100 Greatest Men: The Complete List
He was the definitive male vocalist of post-Urban Cowboy country music. The new traditionalists soon wiped the radio dial of that sound, but thanks to one classic hit, Lee Greenwood will always be around.
He was born and raised in California, growing up with his grandparents on a poultry farm. As a child, he showed prodigious talent, learning the saxophone at age seven. By age fourteen, he could play all of the instruments in his school orchestra. As soon as he finished high school, he moved to Nevada, a place he would return to after an opportunity in Puerto Rico ended in disappointment. He passed on an opportunity to be in a band, which went on to great success as the Young Rascals, holding out hope for a solo career down the road.
He secured a record deal with Paramount, but when that didn’t produce a hit record, he moved on to Las Vegas, where he became a dominant force on the casino circuit. By 1979, he had been discovered by the bassist for Mel Tillis, who put him in touch with Tillis’ label, MCA. By 1981, Greenwood was a major label country music artist.
His career took off quickly. His first single, “It Turns Me Inside Out,” cracked the top twenty, but the breakthrough came with “Ring On Her Finger, Time On Her Hands.” It would be the first of a long run of top ten singles, including seven chart-toppers.
Greenwood’s sound was a perfect fit for the earlier half of the eighties. Following the template of Kenny Rogers’ pop-flavored hits, Greenwood’s music was given an added layer of distinction by his trademark vocals, a balance of gravel and power that is instantly recognizable. This sound kept him on the top of the charts until the big breakthrough of new traditionalism, which had barely co-existed on the radio with Greenwood at his peak, but soon replaced him and his contemporaries when Randy Travis arrived on the scene.
Greenwood had a handful of hits in the later eighties, and returned to the top ten one last time in 1990 with “Holdin’ a Good Hand.” His vocal chops earned him several major awards along the way, including Male Vocalist awards from the CMA and the ACM. His performance of “I.O.U.” won him a Grammy in 1984, but it was his songwriting pen that would have the biggest lasting impact.
In 1984, he released a patriotic song called “God Bless The U.S.A.” Though it only reached #7 on the singles chart, it won the CMA award for Song of the Year, and its impact was much larger than any of his other hits. At the time it was written, “God Bless the U.S.A.” was a vehicle for the revival of American pride, a new wave of patriotism that swept the nation in the mid-eighties. Over time, it not only became a standard, it actually set the standard for patriotic songs, particularly in country music.
After the terrorist attacks in 2001, Greenwood’s anthem came back stronger than ever. The song received such heavy airplay that it re-entered the country charts after seventeen years, peaking at #16. Even more impressively, the song hit the all-genre Hot 100 chart, with heavy airplay at other formats helping it reach #16 on that chart as well.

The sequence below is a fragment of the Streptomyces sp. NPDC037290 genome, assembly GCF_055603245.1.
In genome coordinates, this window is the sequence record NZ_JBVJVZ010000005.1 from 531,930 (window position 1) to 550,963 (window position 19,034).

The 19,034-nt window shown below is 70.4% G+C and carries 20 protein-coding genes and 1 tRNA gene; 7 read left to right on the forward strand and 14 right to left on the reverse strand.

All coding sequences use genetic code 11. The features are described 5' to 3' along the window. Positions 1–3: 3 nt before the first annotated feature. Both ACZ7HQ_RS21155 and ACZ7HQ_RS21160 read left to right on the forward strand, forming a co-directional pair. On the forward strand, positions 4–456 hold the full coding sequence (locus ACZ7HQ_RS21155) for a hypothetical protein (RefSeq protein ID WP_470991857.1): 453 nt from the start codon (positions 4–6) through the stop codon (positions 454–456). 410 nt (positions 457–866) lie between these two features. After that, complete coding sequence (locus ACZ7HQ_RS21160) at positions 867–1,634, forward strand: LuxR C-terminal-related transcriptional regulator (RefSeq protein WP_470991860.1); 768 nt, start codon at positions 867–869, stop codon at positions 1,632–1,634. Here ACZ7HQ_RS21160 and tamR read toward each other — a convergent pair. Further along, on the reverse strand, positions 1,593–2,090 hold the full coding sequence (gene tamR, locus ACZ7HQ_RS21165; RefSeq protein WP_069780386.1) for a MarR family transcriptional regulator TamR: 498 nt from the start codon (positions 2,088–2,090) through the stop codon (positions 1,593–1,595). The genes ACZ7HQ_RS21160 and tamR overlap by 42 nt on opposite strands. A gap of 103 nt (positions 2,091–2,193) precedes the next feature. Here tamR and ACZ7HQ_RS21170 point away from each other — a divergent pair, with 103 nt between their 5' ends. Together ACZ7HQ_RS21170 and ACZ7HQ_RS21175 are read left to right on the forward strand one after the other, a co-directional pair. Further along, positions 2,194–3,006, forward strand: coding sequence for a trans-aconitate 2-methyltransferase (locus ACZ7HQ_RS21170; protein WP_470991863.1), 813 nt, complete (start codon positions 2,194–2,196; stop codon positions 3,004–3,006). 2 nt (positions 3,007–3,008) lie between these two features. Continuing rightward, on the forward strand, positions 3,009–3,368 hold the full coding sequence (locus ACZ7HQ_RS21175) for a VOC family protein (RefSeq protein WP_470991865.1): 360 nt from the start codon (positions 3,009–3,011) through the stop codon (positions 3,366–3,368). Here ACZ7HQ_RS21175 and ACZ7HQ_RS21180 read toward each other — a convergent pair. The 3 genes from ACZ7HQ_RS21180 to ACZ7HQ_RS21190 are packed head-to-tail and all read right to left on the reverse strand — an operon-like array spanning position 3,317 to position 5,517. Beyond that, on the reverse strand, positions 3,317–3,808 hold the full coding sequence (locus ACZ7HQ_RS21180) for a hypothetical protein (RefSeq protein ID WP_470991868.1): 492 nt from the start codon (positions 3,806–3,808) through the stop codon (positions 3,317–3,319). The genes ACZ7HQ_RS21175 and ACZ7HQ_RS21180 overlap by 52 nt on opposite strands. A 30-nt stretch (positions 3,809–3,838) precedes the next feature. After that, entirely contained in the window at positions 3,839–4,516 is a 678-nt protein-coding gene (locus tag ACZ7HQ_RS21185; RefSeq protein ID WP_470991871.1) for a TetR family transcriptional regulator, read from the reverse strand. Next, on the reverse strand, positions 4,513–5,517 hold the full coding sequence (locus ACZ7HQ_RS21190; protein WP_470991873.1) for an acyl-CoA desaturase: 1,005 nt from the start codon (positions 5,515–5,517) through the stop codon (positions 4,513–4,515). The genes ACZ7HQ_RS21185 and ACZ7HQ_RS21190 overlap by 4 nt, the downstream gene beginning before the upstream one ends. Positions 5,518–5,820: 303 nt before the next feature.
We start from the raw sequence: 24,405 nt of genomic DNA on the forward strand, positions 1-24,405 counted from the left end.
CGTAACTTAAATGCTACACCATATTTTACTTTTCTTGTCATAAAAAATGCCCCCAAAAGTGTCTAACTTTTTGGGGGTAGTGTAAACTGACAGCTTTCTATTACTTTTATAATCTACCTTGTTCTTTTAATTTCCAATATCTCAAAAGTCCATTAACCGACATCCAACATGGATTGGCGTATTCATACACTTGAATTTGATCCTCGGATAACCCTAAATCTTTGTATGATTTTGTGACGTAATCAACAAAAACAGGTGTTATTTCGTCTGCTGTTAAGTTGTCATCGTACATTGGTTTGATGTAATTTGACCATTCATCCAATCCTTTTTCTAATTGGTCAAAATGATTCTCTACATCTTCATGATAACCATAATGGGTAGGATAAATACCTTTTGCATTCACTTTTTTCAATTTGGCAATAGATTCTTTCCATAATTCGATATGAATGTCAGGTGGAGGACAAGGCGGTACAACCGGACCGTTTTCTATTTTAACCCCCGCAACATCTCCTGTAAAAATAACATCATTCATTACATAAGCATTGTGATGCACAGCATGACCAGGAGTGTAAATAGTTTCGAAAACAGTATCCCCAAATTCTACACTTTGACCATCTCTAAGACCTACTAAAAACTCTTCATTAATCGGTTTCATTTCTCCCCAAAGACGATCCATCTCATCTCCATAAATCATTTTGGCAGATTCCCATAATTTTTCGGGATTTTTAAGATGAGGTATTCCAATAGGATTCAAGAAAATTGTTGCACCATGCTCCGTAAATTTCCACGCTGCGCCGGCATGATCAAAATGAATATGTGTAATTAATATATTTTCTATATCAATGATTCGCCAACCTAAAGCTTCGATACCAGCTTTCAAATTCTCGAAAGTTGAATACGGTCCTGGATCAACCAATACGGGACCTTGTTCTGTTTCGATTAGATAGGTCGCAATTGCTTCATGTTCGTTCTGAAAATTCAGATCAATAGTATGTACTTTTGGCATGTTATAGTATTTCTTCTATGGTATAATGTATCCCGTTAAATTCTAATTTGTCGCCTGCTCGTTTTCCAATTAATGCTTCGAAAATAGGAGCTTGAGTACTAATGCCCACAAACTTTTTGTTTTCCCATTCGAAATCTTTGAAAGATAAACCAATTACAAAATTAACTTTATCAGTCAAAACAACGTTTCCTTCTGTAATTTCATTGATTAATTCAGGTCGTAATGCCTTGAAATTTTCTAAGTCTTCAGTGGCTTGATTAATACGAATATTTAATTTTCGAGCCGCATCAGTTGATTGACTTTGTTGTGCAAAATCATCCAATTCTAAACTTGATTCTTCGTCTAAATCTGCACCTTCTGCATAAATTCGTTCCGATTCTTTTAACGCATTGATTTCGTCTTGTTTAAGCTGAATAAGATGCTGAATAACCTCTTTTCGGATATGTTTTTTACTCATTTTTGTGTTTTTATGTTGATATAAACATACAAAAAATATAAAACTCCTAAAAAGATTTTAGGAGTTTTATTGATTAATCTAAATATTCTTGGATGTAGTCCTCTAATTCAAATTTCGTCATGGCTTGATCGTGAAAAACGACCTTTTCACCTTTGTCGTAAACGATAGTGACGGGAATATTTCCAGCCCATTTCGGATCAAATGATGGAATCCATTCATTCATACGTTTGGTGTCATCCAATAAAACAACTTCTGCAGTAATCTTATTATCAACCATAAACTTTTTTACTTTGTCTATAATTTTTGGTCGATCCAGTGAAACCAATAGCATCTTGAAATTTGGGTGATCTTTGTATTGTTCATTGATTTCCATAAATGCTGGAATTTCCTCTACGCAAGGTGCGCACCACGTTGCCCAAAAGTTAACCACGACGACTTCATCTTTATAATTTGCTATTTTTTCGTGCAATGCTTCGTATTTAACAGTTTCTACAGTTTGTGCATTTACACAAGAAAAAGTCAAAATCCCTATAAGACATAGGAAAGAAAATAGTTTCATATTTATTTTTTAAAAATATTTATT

In 2008, Greenwood was appointed to the National Council of the Arts by President George W. Bush. He’s still performing actively and when an event calls for a patriotic song, his is the one that you’re still most likely to hear.
- Ring On Her Finger, Time On Her Hands, 1982
- I.O.U., 1983
- God Bless the U.S.A., 1984
- Dixie Road, 1985
- 20th Century Masters: The Millennium Collection, 2002
Next: #97. Collin Raye
Previous: #99. Rascal Flatts
100 Greatest Men: The Complete List
Lee Greenwood was actually a pretty good singer with at least some grit in his voice to go along with the 80s production. For a short while in the late 70s or early 80s, Lee lived in Central Florida and did some commercials in the area
Lee was pretty good at selecting songs and was the first artist to record “Wind Beneath My Wings”, planning on it being the second single off the SOMEBODY’S GONNA LOVE YOU album after “I.O.U.”. Ultimately Gary Morris recorded and rush released the song was “I.O.U.” was still high on the charts. Lee’s version is still the best version of the song that I’ve ever heard.
By the way, the essential album is Lee Greenwood:The Definitive Collection, released in 2006 on MCA Nashville – it has all of his big hits – 23 top twenty records.
I think Lee belongs a little higher than this but not much higher
Besides “God Bless the USA”, the only Lee Greenwood song I ever heard before is “Hopelessly Yours”, his duet with Suzy Bogguss.
‘It turns me Inside out” Great debut single..Hey kevin, Maybe you should do a top 50 Greastest Debut Singles feature at some point?
He did, Scott. Top of the list.
I loved “Hopelessly Yours.” Lee has a great voice, and he and Suzy sound so great together.
…lee greenwood is a fine example of what country music can, but really shouldn’t be. on the other hand, i seriously enjoy listening to that greatest hits collection of his and his sound represents his era in a way that one could even favourabley conclude that he was somewhat responsible and perhaps even influential for how country sounded in the early eighties.